frgavin on August 23rd, 2010
Lisa Byrnes
August 20th, 2010
Burning Down ‘The Shack’
James B. De Young
WND Books
For more information on this book and the author click here

Burning down ‘The Shack’ by James B. De Young

There are probably few Sydney Christians who haven’t heard of The Shack, the story of a man who finds healing and hope during a weekend encounter with the Trinity. The book has sold in excess of 12 million copies worldwide and countless articles (including my own) and several books have been written discussing the theology it contains. To that group we can now add Burning Down ‘The Shack’ by James B. De Young.

De Young, a Professor of New Testament Languages and Literature, is able to bring a unique insight to the ongoing debate over The Shack, as he knew Young personally in the years leading up to its writing. Their children attended the same school and they founded a Christian discussion group they attended together for several years. It was in this forum that Young announced his acceptance of universal reconciliation in 2004.

Following these events Young dropped out of the discussion group and writing began on the manuscript that was to become The Shack. The manuscript was sent to Brad Cummings and Wayne Jacobsen who were impressed with its potential. They were opposed to the overt universalism however, and spent a year revising and rewriting to remove its traces. But as De Young contends, “The Shack was birthed in universal reconciliation” (page xix) and its errors remain embedded.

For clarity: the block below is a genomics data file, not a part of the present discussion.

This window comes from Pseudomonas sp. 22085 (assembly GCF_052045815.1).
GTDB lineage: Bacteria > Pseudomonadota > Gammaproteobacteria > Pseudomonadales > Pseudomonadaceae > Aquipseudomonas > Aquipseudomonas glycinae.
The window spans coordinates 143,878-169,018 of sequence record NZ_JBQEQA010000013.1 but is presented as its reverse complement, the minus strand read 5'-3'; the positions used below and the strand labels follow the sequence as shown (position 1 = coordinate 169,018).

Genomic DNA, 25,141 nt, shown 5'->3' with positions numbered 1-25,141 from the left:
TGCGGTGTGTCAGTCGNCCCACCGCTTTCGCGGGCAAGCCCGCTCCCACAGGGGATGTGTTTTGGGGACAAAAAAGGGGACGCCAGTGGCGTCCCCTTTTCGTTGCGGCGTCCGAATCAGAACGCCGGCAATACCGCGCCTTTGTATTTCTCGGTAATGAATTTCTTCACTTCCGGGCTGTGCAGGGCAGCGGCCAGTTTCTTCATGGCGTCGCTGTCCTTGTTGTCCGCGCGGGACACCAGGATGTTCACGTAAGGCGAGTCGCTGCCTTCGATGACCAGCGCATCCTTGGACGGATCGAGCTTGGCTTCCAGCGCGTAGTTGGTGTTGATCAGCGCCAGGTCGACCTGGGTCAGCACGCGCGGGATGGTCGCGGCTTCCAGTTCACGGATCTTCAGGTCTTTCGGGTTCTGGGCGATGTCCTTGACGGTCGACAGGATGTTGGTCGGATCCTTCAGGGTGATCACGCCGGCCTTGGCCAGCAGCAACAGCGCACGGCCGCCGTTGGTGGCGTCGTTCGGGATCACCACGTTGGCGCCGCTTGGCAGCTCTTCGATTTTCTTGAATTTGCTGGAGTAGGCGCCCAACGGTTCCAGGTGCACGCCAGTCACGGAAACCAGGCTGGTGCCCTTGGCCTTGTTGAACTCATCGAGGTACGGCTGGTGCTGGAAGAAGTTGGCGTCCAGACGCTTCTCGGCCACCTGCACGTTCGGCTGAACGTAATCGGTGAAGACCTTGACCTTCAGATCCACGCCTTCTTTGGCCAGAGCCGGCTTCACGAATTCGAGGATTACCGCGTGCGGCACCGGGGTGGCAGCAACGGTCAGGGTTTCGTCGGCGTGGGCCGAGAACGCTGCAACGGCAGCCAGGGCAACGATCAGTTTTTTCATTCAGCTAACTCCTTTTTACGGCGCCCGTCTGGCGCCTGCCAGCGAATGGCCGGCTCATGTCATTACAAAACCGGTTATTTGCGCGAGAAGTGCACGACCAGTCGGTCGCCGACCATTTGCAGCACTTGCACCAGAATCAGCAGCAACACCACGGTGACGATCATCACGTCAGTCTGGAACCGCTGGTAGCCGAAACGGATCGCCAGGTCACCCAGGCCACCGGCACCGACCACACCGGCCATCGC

It is important at this point to define universalism. There is pagan or general universalism which contends that there are many ways to God and that Jesus is just one of these. Then there is universal or Christian reconciliation, which states that all will come to God through Jesus Christ either before or after death. Hell exists only to purge away unbelief and even Satan will eventually be reconciled to God, at which point Hell will cease to exist.

In Burning Down ‘The Shack’ De Young works through The Shack chapter by chapter discussing the story and the theology presented. He points out what Young has done well and pinpoints areas of concern or error. It is fascinating to see time and time again the concerns that have been raised by other reviewers being laid at the door of universal reconciliation. The emphasis on God’s love over his holiness; the assertion that there is no eternal punishment for sin; the lack of emphasis on sin, evil and Satan; the assertion that reconciliation is effective without faith; the rejection of the church and the sidelining of the Bible. All these De Young points out are tenets of universal reconciliation. Whereas some reviewers have noted these and have given Young the benefit of the doubt, saying that “he surely doesn’t mean …,” De Young with his intimate knowledge of Young’s universalism is able to say “he surely does mean ….”

De Young consistently points to the Bible as he critiques Young’s book. He writes graciously, precisely and at length. I don’t agree with everything in this book, but I enjoyed it very much and consider it a book that deserves to be widely read. Perhaps Burning Down ‘The Shack’ is even the definitive book on The Shack. Indeed De Young, with his acquaintance with Young and his theological knowledge is the only person who could have written it.

Burning Down ‘The Shack’ concludes with the warning that The Shack “has the potential to damage Christian theology for several generations.” (page 205). With Young and his former colleagues Jacobsen and Cummings now mired in lawsuits over royalties and authorship, the long-term legacy of The Shack is uncertain. We can only hope and pray that those who have found the god of The Shack appealing will return to the complex and ultimately more satisfying God revealed in his Word.

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